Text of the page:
Many people are familiar with what a veterinarian does. But how is it different from a veterinary pathologist?
I’ve copied these definitions from Wikipedia, with minor edits.
What is a veterinarian?
A veterinary physician, colloquially called a vet, shortened from veterinarian or veterinary surgeon, is a professional who practices veterinary medicine by treating disease, disorder, and injury in non-human animals. A veterinarian is a regulated and protected term, meaning that members of the public without the prerequisite qualifications and/or licensure are not able to use the title. It is illegal for any person who is not registered to call themselves a veterinarian or prescribe any treatment.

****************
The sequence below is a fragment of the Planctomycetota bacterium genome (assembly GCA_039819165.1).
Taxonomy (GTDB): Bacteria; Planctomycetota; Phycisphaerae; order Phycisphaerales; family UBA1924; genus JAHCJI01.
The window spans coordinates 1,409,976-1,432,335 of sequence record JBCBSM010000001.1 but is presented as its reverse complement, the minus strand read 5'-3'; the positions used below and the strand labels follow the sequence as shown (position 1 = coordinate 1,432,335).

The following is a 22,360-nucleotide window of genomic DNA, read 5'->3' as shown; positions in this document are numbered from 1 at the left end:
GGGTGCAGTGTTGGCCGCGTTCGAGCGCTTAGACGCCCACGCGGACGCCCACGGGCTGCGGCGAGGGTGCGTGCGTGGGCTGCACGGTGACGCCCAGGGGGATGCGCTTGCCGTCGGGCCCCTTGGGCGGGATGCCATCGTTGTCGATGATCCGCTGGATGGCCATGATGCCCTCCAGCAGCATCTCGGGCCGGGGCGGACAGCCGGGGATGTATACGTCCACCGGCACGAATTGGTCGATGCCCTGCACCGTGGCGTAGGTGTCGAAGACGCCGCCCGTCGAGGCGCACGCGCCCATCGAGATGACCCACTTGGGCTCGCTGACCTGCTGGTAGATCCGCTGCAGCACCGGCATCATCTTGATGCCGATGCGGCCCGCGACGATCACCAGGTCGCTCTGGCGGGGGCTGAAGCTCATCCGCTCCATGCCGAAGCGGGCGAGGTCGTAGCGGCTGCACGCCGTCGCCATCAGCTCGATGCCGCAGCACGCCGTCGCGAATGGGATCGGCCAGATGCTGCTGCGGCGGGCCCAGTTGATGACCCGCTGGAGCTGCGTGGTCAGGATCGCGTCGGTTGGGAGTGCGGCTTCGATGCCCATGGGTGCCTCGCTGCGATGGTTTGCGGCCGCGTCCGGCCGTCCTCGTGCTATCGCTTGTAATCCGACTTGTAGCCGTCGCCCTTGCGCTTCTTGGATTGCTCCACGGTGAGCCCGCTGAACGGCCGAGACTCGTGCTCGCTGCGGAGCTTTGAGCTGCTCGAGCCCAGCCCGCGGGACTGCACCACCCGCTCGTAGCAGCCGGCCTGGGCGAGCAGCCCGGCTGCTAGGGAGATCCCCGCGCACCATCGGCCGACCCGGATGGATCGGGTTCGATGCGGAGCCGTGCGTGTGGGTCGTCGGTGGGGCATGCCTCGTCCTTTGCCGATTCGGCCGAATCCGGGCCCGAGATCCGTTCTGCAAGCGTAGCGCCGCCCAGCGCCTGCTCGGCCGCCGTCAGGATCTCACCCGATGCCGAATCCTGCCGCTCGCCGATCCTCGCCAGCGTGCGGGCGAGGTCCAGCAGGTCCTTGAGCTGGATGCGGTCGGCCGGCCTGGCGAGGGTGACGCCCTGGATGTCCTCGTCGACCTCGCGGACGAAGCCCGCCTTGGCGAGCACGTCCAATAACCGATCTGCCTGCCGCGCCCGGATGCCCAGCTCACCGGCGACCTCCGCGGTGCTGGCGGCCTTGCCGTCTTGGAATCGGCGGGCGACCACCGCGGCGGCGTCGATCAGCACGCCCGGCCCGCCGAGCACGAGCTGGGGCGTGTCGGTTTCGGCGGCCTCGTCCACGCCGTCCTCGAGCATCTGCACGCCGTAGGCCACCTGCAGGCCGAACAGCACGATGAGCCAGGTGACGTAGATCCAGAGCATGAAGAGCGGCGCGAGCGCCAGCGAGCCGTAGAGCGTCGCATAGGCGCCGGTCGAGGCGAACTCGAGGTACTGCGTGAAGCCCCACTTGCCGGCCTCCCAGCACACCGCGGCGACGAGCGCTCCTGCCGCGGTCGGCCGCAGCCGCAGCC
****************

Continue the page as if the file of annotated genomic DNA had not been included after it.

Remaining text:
What is a veterinary pathologist?
Veterinary pathologists are doctors of veterinary medicine who specialize in the diagnosis of diseases through gross examination, microscopic, and molecular examination of organs, tissues, and whole bodies (necropsy).
Other than the diagnosis of disease in animals, veterinary pathologists also have an important role in drug discovery and safety as well as in scientific research.
What is THE FISH VET?
At THE FISH VET, you get the best of both worlds. Dr Loh is both a veterinarian (a Certified Aquatic Veterinarian at that), and is also a veterinary pathologist. He has successfully passed his Membership Examinations in the subjects of Aquatic Animal Health, and in Pathobiology. He also has a Masters in Veterinary Pathology.